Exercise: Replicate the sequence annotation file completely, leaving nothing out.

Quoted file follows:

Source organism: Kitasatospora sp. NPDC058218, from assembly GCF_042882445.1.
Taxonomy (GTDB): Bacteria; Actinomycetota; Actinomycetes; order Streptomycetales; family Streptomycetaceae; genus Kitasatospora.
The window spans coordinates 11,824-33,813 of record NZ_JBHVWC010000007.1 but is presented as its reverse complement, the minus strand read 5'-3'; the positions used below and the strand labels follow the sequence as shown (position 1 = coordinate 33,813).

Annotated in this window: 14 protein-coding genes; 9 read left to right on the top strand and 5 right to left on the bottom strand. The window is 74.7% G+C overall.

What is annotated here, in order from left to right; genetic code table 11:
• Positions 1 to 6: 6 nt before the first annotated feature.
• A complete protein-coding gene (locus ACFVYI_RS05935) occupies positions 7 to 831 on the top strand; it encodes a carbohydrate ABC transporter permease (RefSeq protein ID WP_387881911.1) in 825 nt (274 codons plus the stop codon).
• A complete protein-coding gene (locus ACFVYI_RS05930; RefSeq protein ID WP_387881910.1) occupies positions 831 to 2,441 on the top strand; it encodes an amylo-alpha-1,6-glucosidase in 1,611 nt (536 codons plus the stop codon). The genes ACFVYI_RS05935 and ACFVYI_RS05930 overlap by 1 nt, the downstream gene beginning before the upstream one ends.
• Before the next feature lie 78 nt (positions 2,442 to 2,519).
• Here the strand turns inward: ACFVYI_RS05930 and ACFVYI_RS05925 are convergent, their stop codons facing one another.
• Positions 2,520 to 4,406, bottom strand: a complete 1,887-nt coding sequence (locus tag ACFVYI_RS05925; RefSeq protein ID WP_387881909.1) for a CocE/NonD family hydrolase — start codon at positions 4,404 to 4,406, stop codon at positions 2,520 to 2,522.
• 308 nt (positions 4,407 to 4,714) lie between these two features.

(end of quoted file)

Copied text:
Source organism: Kitasatospora sp. NPDC058218, from assembly GCF_042882445.1.
Taxonomy (GTDB): Bacteria; Actinomycetota; Actinomycetes; order Streptomycetales; family Streptomycetaceae; genus Kitasatospora.
The window spans coordinates 11,824-33,813 of record NZ_JBHVWC010000007.1 but is presented as its reverse complement, the minus strand read 5'-3'; the positions used below and the strand labels follow the sequence as shown (position 1 = coordinate 33,813).

Annotated in this window: 14 protein-coding genes; 9 read left to right on the top strand and 5 right to left on the bottom strand. The window is 74.7% G+C overall.

What is annotated here, in order from left to right; genetic code table 11:
• Positions 1 to 6: 6 nt before the first annotated feature.
• A complete protein-coding gene (locus ACFVYI_RS05935) occupies positions 7 to 831 on the top strand; it encodes a carbohydrate ABC transporter permease (RefSeq protein ID WP_387881911.1) in 825 nt (274 codons plus the stop codon).
• A complete protein-coding gene (locus ACFVYI_RS05930; RefSeq protein ID WP_387881910.1) occupies positions 831 to 2,441 on the top strand; it encodes an amylo-alpha-1,6-glucosidase in 1,611 nt (536 codons plus the stop codon). The genes ACFVYI_RS05935 and ACFVYI_RS05930 overlap by 1 nt, the downstream gene beginning before the upstream one ends.
• Before the next feature lie 78 nt (positions 2,442 to 2,519).
• Here the strand turns inward: ACFVYI_RS05930 and ACFVYI_RS05925 are convergent, their stop codons facing one another.
• Positions 2,520 to 4,406, bottom strand: a complete 1,887-nt coding sequence (locus tag ACFVYI_RS05925; RefSeq protein ID WP_387881909.1) for a CocE/NonD family hydrolase — start codon at positions 4,404 to 4,406, stop codon at positions 2,520 to 2,522.
• 308 nt (positions 4,407 to 4,714) lie between these two features.